Lean

Posts Categorized: Lean

5 Reasons Why Construction Needs Lean

By Brian Lightner, Lean & Quality Control Manager

For decades, the term “Lean” was applied strictly to manufacturing processes. In recent years, however, the construction industry has begun to adapt Lean principles for their own purposes. This is a positive step forward for an industry that has historically shown flat productivity improvements. How does integrating Lean improve the construction process? Here are five convincing reasons.

  1. Lean Forces Us to Examine Processes. Most construction firms maintain historical data to estimate the time and resources needed to perform certain processes. But how often do we challenge that data? Lean methodology requires us to examine every step in a process, question its value and make improvements as needed. Following where both data and observation take you – instead of using generalized assumptions based on questionable data or no data at all – is essential to collecting measurements that lead to improvements.
  2. Lean Reduces Waste. When we find and eliminate the non-value-added steps in a process, the result is a drastic reduction in waste. This includes physical waste (excess materials, unnecessary tools, etc.); time spent on nonvaluable or redundant tasks, or waiting for others; and the accompanying financial impact of that wasted labor and material.
  3. Lean Establishes Standards. Taiichi Ohno, the driving force behind the Lean manufacturing phenomenon, once said, “Without standards, there can be no improvement.” When adopting Lean principles, construction firms establish baseline productivity standards based on realistic, value-focused processes – and measure future processes against those standards.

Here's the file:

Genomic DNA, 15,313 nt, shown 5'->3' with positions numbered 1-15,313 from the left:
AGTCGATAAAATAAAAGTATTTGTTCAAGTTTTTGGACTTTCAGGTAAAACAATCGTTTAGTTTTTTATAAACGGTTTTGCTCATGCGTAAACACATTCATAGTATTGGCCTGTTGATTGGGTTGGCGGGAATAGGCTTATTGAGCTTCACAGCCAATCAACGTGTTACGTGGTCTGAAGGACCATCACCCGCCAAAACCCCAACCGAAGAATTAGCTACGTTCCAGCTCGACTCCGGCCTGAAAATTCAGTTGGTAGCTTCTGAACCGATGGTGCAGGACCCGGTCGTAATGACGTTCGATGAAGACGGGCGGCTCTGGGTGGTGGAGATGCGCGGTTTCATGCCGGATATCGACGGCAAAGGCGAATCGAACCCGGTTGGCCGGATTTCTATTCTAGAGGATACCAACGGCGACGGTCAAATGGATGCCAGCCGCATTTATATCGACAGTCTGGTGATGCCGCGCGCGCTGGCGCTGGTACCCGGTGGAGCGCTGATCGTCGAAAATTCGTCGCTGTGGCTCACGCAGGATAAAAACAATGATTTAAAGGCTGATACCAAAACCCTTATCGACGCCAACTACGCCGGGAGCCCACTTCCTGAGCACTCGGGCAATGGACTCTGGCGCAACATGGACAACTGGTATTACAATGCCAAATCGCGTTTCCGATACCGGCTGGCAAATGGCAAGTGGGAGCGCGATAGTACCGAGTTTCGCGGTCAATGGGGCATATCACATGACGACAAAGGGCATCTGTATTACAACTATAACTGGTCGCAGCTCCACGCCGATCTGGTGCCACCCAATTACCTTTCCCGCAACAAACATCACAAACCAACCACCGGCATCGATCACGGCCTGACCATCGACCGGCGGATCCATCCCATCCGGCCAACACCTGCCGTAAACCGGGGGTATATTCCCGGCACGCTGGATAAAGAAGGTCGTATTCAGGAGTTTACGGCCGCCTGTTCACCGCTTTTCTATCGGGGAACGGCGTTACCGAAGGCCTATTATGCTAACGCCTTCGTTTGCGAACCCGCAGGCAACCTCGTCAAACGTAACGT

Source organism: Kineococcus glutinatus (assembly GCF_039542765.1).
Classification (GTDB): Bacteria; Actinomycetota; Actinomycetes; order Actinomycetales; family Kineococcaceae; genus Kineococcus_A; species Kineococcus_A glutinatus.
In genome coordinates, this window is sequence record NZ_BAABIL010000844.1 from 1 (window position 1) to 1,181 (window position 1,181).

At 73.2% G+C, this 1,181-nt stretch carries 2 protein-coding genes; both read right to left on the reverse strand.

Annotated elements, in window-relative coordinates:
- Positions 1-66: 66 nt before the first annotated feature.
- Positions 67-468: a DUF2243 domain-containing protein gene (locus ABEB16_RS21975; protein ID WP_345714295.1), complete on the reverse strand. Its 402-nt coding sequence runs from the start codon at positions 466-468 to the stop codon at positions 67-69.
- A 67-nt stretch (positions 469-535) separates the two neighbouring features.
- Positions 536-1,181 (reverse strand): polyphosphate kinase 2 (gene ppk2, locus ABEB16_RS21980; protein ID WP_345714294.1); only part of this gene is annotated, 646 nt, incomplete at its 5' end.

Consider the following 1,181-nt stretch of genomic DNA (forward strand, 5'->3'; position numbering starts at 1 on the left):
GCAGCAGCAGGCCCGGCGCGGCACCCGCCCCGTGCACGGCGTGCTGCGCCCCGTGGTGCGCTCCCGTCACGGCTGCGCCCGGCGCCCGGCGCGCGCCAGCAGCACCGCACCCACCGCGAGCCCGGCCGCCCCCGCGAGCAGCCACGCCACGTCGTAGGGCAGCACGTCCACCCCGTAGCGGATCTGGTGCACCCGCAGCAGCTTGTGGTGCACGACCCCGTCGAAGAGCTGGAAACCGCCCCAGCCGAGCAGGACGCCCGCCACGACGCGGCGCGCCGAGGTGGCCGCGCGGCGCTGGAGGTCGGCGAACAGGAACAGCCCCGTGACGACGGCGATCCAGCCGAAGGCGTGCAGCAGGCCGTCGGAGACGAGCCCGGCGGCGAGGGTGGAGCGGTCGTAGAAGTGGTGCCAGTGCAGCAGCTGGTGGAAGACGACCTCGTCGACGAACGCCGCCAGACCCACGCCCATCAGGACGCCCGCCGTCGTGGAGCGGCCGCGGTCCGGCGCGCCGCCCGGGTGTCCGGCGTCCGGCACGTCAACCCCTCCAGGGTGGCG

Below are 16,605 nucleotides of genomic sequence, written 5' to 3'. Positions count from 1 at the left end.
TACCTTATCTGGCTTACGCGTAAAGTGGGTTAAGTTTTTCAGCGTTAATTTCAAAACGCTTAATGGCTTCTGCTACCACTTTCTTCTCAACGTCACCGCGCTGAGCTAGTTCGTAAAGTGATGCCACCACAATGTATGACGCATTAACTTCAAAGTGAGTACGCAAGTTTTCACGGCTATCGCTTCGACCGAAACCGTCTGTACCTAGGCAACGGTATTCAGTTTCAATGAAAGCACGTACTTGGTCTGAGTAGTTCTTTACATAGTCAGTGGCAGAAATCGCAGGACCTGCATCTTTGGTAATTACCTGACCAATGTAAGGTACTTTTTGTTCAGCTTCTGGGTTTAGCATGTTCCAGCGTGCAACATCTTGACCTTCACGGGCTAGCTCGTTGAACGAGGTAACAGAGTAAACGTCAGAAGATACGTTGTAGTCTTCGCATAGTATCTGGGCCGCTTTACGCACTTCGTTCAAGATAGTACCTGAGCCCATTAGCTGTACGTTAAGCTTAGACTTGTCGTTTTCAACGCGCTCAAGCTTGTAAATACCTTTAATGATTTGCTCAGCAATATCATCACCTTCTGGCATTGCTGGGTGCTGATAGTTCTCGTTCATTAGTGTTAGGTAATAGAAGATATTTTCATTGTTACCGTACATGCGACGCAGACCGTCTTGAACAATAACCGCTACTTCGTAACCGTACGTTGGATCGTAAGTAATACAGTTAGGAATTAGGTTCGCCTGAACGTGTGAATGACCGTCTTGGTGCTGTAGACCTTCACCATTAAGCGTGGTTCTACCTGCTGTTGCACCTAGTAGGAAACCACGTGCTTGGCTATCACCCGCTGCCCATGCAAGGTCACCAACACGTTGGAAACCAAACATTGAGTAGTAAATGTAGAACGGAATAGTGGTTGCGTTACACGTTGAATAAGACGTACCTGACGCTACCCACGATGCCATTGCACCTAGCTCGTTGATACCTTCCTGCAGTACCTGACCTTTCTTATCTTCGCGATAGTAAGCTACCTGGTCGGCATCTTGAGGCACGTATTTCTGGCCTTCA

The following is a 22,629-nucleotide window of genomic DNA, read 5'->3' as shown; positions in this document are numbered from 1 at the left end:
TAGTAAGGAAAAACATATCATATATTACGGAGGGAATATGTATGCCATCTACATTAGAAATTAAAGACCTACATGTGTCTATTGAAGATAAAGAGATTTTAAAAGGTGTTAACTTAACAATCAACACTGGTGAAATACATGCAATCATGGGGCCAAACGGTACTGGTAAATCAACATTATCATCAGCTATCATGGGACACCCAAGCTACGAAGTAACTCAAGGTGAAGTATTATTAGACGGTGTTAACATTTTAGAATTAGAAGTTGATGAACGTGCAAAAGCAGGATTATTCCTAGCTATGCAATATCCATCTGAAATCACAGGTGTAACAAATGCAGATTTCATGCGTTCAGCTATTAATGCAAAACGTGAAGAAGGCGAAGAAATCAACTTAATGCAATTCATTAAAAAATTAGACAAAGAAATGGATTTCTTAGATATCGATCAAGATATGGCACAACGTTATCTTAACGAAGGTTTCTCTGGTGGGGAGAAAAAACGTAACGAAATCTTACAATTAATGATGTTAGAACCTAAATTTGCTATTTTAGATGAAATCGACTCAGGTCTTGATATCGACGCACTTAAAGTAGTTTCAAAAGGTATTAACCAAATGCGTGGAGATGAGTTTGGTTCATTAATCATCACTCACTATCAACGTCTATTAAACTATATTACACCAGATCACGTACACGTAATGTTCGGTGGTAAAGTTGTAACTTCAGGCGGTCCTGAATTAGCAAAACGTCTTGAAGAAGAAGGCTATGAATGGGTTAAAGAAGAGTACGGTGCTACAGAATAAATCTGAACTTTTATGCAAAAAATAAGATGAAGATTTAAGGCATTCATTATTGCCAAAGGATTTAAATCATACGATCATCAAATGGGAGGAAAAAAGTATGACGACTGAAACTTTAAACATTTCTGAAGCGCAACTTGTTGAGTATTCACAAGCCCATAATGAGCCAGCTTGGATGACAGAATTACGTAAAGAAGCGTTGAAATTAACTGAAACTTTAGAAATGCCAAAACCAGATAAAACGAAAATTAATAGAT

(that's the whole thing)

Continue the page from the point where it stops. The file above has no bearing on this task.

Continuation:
4. Lean Addresses Labor Shortages. Lean construction methods improve and maintain productivity without necessarily adding labor resources. With the ongoing challenge to find skilled labor, this is a welcome bonus!
  5. Lean Improves Scheduling. Glenn Ballard, founder of the Lean Construction Institute, observed that most schedules are just “forecasts,” which typically have two features: they are inaccurate, and that inaccuracy increases the further out you try to forecast. Lean facilitates the transition from ‘scheduling’ or ‘forecasting’ to ‘planning’ – the purposeful act of making work ready. Emphasis is on developing a detailed understanding of project requirements, which increases a plan’s reliability; equal emphasis is on improving the reliability of the commitments required for successful delivery.  Lean fosters a collaborative atmosphere where responsibility is distributed to a team, which is much more effective than requiring one project manager to develop and maintain a single, often overgeneralized schedule and bear the burden of understanding by themselves.